CINCINNATI, Ohio (REUTERS) - Democratic presidential candidate Hillary Clinton will campaign for the first time with populist United States Senator Elizabeth Warren in Ohio on Monday (June 27), in an early move to neutralise Republican Donald Trump's appeal in the bellwether state.
Sen Warren is a fiery critic of Wall Street and one of Mrs Clinton's potential vice-presidential picks. Ohio has backed every successful presidential nominee since 1964 and no Republican has won the White House without carrying Ohio.
Mrs Clinton's decision to campaign with Sen Warren for the first time in Cincinnati, a city on Ohio's south-western border with Kentucky and Indiana, is a bid to stop Mr Trump from gaining ground in the state by focusing on how Mrs Clinton would help improve the US economy.
"Ohio reflects the broader debate that's going on about economic uncertainty and the impact of free trade in particular," said Mr Jim Manley, a Democratic strategist supporting Clinton. "It's very clear that Donald Trump intends to make a major play for the industrial Midwest and so I think this highlights that she doesn't intend to let him get away with it."
Though Sen Warren is an influential progressive within the Democratic Party, strategists said her rhetoric about breaking up too-big-to-fail banks and reining in corporate excess resonates with two groups Mrs Clinton must court to win the Nov 8 election.
Supporters of former Clinton rival Bernie Sanders who backed the Democratic socialist US senator in the primary campaign and those anxious about the economy who are drawn to Mr Trump's promise to toss out international trade deals are both drawn to Sen Warren's platform, strategists said.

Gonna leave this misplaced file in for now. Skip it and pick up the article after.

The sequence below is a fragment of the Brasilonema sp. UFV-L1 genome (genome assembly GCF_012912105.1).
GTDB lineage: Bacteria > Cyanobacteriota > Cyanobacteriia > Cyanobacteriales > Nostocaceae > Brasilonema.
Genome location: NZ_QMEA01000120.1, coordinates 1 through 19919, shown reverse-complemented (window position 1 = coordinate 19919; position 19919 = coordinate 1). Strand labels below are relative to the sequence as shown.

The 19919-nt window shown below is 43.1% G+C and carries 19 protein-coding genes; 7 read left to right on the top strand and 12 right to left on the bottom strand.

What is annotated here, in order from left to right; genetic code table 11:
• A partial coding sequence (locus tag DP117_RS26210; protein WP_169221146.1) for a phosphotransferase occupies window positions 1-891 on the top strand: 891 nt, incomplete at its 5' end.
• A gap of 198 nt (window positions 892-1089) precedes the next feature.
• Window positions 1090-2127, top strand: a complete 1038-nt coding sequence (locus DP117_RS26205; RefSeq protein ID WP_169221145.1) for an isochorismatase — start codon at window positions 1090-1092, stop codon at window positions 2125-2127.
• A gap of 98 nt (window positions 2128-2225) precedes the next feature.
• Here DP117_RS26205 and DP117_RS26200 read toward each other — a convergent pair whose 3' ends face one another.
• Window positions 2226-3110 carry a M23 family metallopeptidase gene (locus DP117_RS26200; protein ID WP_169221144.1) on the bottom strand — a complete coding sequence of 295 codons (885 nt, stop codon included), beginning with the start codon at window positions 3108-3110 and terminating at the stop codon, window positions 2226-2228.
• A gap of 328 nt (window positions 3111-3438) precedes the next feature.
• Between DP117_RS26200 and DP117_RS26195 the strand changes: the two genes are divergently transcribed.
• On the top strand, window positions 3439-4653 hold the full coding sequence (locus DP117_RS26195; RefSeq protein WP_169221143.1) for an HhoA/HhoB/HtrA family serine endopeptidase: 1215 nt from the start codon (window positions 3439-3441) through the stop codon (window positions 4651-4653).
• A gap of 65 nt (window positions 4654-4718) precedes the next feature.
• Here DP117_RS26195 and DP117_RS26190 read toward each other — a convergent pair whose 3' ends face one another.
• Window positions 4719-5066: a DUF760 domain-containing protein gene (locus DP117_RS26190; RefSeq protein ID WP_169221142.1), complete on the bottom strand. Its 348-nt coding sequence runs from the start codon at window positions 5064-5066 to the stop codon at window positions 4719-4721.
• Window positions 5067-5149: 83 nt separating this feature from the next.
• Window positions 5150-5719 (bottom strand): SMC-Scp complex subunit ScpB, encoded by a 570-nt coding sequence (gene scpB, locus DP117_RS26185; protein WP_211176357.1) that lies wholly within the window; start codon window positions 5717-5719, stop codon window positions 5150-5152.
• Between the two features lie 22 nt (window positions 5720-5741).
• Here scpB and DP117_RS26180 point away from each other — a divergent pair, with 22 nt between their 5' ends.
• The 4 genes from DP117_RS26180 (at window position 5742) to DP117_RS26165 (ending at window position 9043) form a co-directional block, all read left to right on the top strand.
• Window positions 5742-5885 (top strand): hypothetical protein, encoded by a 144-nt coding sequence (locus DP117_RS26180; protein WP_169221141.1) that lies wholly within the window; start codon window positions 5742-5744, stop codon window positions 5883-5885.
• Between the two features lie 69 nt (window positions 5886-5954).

"Warren's appeal is not limited to liberals. It extends to people like many Trump supporters who feel the system only works for the rich and powerful," Democratic strategist Brad Bannon said.
"Because of that, Cincinnati is a good place to test Warren's appeal as a VP candidate who can attack Trump and win over some of his angry middle class supporters," he added.
Since becoming the presumptive Democratic nominee, former Secretary of State Clinton has tried to paint businessman Trump, the presumptive Republican nominee, as fundamentally unfit for the presidency.
Mrs Clinton's campaign in recent days has accused Mr Trump of caring more about how Britain's vote to leave the European Union would benefit him financially than how it would impact the US economy.
Mr Trump's campaign said the historic vote showed Mr Trump was in sync with a global sentiment of economic frustration and Mrs Clinton was out of step.